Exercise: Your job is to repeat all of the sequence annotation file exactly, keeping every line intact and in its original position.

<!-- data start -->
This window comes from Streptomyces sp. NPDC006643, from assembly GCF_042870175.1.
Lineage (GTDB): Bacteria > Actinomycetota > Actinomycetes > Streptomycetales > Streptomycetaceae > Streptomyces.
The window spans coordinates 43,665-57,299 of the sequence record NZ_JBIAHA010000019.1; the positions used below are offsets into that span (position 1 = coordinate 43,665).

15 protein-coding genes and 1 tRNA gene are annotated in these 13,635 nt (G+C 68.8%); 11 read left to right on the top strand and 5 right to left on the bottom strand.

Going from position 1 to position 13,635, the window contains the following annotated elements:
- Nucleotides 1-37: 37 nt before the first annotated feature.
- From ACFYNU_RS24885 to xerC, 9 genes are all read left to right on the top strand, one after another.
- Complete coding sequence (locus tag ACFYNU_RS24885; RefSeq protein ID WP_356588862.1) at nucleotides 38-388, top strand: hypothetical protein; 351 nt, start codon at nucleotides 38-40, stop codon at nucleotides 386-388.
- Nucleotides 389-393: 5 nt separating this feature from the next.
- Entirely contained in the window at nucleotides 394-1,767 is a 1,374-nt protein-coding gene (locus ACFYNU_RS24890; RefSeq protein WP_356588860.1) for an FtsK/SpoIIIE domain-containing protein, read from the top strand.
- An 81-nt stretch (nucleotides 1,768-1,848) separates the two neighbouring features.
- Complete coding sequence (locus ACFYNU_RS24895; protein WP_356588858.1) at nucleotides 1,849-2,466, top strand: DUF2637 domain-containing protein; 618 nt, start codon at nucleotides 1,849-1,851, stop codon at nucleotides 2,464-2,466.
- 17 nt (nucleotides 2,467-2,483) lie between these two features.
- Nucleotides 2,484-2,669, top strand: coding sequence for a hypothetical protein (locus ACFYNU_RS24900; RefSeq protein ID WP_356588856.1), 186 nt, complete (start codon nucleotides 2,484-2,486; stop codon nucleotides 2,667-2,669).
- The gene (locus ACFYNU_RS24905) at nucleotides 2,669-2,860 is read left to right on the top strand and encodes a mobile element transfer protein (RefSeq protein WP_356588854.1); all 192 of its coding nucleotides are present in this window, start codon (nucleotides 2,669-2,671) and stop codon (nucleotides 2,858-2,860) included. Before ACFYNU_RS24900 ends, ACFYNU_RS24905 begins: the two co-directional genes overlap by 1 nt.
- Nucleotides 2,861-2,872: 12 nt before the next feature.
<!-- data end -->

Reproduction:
This window comes from Streptomyces sp. NPDC006643, from assembly GCF_042870175.1.
Lineage (GTDB): Bacteria > Actinomycetota > Actinomycetes > Streptomycetales > Streptomycetaceae > Streptomyces.
The window spans coordinates 43,665-57,299 of the sequence record NZ_JBIAHA010000019.1; the positions used below are offsets into that span (position 1 = coordinate 43,665).

15 protein-coding genes and 1 tRNA gene are annotated in these 13,635 nt (G+C 68.8%); 11 read left to right on the top strand and 5 right to left on the bottom strand.

Going from position 1 to position 13,635, the window contains the following annotated elements:
- Nucleotides 1-37: 37 nt before the first annotated feature.
- From ACFYNU_RS24885 to xerC, 9 genes are all read left to right on the top strand, one after another.
- Complete coding sequence (locus tag ACFYNU_RS24885; RefSeq protein ID WP_356588862.1) at nucleotides 38-388, top strand: hypothetical protein; 351 nt, start codon at nucleotides 38-40, stop codon at nucleotides 386-388.
- Nucleotides 389-393: 5 nt separating this feature from the next.
- Entirely contained in the window at nucleotides 394-1,767 is a 1,374-nt protein-coding gene (locus ACFYNU_RS24890; RefSeq protein WP_356588860.1) for an FtsK/SpoIIIE domain-containing protein, read from the top strand.
- An 81-nt stretch (nucleotides 1,768-1,848) separates the two neighbouring features.
- Complete coding sequence (locus ACFYNU_RS24895; protein WP_356588858.1) at nucleotides 1,849-2,466, top strand: DUF2637 domain-containing protein; 618 nt, start codon at nucleotides 1,849-1,851, stop codon at nucleotides 2,464-2,466.
- 17 nt (nucleotides 2,467-2,483) lie between these two features.
- Nucleotides 2,484-2,669, top strand: coding sequence for a hypothetical protein (locus ACFYNU_RS24900; RefSeq protein ID WP_356588856.1), 186 nt, complete (start codon nucleotides 2,484-2,486; stop codon nucleotides 2,667-2,669).
- The gene (locus ACFYNU_RS24905) at nucleotides 2,669-2,860 is read left to right on the top strand and encodes a mobile element transfer protein (RefSeq protein WP_356588854.1); all 192 of its coding nucleotides are present in this window, start codon (nucleotides 2,669-2,671) and stop codon (nucleotides 2,858-2,860) included. Before ACFYNU_RS24900 ends, ACFYNU_RS24905 begins: the two co-directional genes overlap by 1 nt.
- Nucleotides 2,861-2,872: 12 nt before the next feature.